|Publication number||US4112422 A|
|Application number||US 05/749,725|
|Publication date||Sep 5, 1978|
|Filing date||Dec 13, 1976|
|Priority date||Dec 13, 1976|
|Also published as||CA1102445A, CA1102445A1, DE2754392A1, DE2754392B2, DE2754392C3|
|Publication number||05749725, 749725, US 4112422 A, US 4112422A, US-A-4112422, US4112422 A, US4112422A|
|Inventors||Steven T. Mayer, Ronald E. Milner|
|Original Assignee||Atari, Inc.|
|Export Citation||BiBTeX, EndNote, RefMan|
|Patent Citations (6), Referenced by (28), Classifications (16), Legal Events (2)|
|External Links: USPTO, USPTO Assignment, Espacenet|
The present invention relates in general to a method and apparatus for generating moving objects on a video display screen and more particularly to the generation of moving objects in the context of a video amusement game.
With the increased use of video games in conjunction with home television receivers it is important to preserve flexibility and the ability to provide a full variety of games. In order to accomplish this, it is desirable that more of the games be set up in software (or firmware) as opposed to logic hardware which cannot easily be changed; i.e., the configuration of the game should be contained almost exclusively in a programmable read only memory (ROM) and the game can easily be changed by substitution of merely a new ROM.
A configuration as above, however, normally requires a relatively high speed and sophisticated computer or microprocessor with a large memory which conflicts with the necessity of a relatively low cost system for home use.
It is, therefore, a general object of the present invention to provide a method and apparatus for generating moving objects on a video display screen which is essentially under the control of system software but with a minimum processing hardware cost.
It is a more specific object of the present invention to provide a method and apparatus as above where the effective vertical resolution of the vertical position of the displayed object is increased while minimizing hardware cost.
It is another object of the invention to minimize memory requirements.
In accordance with the above objects there is provided apparatus for generating a plurality of moving objects on a video display screen scanned in successive frames by an image forming beam traversing the screen along a plurality of horizontal lines in response to horizontal and vertical synchronizing signals. Manual control inputs are provided for a plurality of game players with the control inputs determining the motion of the object. The apparatus comprises random access memory means for storing data indicative of the vertical positions at which the objects are to be displayed on a video display screen as determined by the control inputs. A plurality of horizontal position means each correspond to one of the plurality of objects for storing data indicative of the horizontal position of the corresponding object and are responsive to the control inputs for changing the position. A plurality of horizontal storage register means connected to video adder means each correspond to one of the plurality of objects for storing graphics data in response to the actual vertical position of the beam coming within range of the stored vertical position. They are also responsive to an output signal from a horizontal position means corresponding to such object for transferring the graphics data to the video adder means.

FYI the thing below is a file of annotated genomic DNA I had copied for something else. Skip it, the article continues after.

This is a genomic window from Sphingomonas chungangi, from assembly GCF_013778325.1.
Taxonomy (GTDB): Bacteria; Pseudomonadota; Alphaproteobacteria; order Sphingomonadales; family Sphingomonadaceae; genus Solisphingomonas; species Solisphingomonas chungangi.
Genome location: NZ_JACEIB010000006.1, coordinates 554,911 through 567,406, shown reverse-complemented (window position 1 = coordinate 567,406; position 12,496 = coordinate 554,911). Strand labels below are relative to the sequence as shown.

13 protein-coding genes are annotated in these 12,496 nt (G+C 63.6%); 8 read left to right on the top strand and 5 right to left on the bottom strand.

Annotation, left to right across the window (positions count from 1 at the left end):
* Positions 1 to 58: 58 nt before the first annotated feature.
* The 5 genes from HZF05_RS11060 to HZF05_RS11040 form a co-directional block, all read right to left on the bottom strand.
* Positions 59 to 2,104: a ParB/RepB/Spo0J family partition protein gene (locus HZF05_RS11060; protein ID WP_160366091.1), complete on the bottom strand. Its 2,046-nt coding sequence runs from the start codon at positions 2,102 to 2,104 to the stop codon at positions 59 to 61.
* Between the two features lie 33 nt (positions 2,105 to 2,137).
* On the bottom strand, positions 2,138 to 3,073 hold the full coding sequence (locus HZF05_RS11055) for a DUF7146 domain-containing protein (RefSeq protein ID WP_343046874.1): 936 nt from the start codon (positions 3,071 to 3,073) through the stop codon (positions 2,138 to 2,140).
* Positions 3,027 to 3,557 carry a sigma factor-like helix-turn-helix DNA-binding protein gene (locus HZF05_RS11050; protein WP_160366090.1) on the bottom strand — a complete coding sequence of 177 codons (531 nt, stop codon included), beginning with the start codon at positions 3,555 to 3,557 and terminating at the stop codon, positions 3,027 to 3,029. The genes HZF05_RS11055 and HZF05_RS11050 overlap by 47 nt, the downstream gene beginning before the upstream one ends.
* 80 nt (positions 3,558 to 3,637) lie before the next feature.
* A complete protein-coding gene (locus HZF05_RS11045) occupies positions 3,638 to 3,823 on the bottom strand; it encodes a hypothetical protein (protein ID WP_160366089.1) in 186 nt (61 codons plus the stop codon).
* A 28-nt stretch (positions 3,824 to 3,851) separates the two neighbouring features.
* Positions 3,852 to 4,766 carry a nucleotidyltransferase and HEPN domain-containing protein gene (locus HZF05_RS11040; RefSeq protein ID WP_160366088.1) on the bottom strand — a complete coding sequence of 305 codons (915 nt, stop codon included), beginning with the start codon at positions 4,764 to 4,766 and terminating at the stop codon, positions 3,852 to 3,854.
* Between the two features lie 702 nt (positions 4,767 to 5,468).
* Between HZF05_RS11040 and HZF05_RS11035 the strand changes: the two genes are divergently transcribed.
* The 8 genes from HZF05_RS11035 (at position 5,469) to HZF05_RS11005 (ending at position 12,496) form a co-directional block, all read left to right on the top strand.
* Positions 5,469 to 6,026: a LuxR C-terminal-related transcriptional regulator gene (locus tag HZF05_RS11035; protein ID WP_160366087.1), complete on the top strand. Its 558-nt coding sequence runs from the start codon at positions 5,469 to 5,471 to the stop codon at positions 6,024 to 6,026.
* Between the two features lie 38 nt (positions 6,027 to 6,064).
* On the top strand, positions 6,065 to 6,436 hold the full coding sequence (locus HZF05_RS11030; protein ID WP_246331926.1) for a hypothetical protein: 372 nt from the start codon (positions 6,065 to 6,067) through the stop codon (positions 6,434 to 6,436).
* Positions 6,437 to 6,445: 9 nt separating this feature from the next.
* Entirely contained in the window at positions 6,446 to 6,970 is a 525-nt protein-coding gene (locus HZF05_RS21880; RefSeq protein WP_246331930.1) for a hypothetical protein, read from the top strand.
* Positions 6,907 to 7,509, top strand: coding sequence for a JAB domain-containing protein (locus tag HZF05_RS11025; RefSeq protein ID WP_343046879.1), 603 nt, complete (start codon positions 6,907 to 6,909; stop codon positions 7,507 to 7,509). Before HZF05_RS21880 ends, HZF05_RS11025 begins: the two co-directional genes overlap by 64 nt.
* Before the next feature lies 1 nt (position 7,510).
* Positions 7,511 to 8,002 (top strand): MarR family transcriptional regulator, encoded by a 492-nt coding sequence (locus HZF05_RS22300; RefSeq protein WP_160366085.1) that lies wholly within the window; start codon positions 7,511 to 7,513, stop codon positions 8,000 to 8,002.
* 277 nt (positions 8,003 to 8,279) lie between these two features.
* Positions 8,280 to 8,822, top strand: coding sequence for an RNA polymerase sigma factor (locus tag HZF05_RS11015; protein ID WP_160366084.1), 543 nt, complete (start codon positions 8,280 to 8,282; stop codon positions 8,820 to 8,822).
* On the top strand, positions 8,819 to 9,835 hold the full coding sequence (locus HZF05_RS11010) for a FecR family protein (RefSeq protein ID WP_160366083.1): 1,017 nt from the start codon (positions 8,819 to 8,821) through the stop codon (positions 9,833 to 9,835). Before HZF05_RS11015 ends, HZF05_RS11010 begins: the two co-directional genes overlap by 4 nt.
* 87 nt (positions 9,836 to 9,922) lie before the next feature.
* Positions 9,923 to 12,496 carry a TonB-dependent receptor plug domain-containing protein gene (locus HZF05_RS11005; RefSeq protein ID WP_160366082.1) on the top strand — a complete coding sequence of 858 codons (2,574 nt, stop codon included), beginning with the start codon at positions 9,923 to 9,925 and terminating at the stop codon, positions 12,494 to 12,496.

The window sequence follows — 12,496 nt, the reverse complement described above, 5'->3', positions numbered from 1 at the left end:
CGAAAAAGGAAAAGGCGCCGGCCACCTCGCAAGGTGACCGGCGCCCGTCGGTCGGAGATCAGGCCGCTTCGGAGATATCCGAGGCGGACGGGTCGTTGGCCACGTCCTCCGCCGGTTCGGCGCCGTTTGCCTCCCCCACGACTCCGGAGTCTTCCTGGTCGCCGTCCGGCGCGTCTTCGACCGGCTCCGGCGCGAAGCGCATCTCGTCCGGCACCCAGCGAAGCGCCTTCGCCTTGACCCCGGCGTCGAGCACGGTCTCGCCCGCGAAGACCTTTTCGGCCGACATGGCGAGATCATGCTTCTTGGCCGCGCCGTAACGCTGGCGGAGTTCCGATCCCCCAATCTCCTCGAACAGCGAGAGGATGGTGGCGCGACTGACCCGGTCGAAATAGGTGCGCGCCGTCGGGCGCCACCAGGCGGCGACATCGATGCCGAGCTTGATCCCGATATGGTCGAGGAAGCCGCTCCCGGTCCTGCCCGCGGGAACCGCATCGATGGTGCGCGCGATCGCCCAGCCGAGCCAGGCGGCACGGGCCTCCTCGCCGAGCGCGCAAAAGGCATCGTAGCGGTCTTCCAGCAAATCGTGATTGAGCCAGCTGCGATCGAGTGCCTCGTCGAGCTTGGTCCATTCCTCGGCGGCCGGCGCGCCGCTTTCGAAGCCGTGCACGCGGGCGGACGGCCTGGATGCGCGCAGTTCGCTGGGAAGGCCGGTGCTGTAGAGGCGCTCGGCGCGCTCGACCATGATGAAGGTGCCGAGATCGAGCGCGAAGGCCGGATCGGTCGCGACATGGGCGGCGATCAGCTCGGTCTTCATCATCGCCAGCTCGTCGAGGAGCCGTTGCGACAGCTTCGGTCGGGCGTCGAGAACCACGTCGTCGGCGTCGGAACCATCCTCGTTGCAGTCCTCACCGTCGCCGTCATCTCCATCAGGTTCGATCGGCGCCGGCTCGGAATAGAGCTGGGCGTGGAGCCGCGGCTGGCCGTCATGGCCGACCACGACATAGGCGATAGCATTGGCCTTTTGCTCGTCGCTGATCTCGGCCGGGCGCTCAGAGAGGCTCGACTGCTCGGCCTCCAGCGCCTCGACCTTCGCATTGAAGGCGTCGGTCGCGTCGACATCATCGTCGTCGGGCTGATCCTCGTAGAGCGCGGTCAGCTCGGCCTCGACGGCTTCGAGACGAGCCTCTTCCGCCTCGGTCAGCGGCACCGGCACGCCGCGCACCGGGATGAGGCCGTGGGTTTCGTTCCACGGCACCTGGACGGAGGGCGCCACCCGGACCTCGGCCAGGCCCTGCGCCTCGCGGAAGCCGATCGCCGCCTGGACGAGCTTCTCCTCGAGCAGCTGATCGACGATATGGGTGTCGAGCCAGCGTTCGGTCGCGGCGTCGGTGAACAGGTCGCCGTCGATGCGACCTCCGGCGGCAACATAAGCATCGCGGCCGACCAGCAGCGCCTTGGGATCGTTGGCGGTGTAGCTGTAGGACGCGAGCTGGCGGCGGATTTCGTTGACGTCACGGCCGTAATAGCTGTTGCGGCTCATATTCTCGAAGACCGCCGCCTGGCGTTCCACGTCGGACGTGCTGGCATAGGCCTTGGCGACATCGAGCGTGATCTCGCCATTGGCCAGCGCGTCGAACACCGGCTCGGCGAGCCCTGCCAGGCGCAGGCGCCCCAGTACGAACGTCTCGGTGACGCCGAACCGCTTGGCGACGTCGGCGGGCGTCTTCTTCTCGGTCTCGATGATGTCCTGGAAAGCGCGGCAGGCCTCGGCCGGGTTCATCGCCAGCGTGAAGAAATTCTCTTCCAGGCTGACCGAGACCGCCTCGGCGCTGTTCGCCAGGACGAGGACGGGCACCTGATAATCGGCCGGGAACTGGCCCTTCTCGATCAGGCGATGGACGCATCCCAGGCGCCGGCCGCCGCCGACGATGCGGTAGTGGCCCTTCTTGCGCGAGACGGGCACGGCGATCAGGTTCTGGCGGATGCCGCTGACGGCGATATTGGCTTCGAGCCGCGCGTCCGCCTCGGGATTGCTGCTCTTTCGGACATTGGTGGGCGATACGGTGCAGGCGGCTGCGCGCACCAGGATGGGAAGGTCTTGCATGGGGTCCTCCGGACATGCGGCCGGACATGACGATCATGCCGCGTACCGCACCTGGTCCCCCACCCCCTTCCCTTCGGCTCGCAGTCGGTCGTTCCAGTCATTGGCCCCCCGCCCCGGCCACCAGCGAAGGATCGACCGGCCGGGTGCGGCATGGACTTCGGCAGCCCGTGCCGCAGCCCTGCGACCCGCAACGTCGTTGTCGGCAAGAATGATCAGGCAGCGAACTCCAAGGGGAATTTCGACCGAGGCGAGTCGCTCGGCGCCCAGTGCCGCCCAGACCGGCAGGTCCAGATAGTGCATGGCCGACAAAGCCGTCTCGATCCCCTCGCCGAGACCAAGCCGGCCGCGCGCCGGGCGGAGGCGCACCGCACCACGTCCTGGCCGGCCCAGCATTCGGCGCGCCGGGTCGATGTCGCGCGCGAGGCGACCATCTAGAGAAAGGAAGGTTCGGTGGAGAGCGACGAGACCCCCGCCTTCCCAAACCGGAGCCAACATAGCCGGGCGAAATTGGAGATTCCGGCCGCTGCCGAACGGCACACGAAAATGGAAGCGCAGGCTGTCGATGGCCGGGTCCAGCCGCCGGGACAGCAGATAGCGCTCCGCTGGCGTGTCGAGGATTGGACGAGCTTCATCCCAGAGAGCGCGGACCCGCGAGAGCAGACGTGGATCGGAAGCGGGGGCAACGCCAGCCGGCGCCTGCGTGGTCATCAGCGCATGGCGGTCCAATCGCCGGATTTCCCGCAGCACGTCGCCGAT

From a method standpoint there is provided a method of generating an object on a video display screen which is scanned in successive frames by an image forming beam traversing the screen along a plurality of horizontal lines in response to horizontal and vertical synchronizing signals. A microprocessor has graphics data stored in its associated memory. The current vertical position of the scan is sensed and a plurality of data bits, representing such graphics data, is stored in a first memory under control of the microprocessor if an object is to be displayed. One horizontal line later the data is shifted to a second memory while recirculating the data back into the first memory. The horizontal window of the horizontal line is sensed where the data is to be displayed. The data from one of the first and second memories is displayed on the screen in response to the vertical object position starting on the first or second line of a horizontal line pair. Then in response to the next horizontal line the display of the data in a previous line is repeated.
FIG. 1 is a block diagram illustrating the circuit of the present invention;
FIG. 2 is a typical video display of an object constructed in accordance with the method of the present invention; and
FIG. 3 is a block diagram of a portion of a random access memory which is also shown in FIG. 1.
Referring to FIG. 1, the video game of the present invention is controlled by a microprocessor 10 which has an internal random access (RAM) or scratchpad memory and an associated read only memory (ROM) 11 which contains the configuration or architecture of one or more video games which are to be played on the video display unit 12 which is typically a home television receiver. The video games may include a race course with two cars, two tanks firing missiles at each other, ping pong type games and unlimited variations of all of the foregoing. The logic and circuits illustrated in FIG. 1 are normally contained in a single unit which is attached to the antenna terminals of the television receiver 12. The player controls may be included in the unit or in separate units.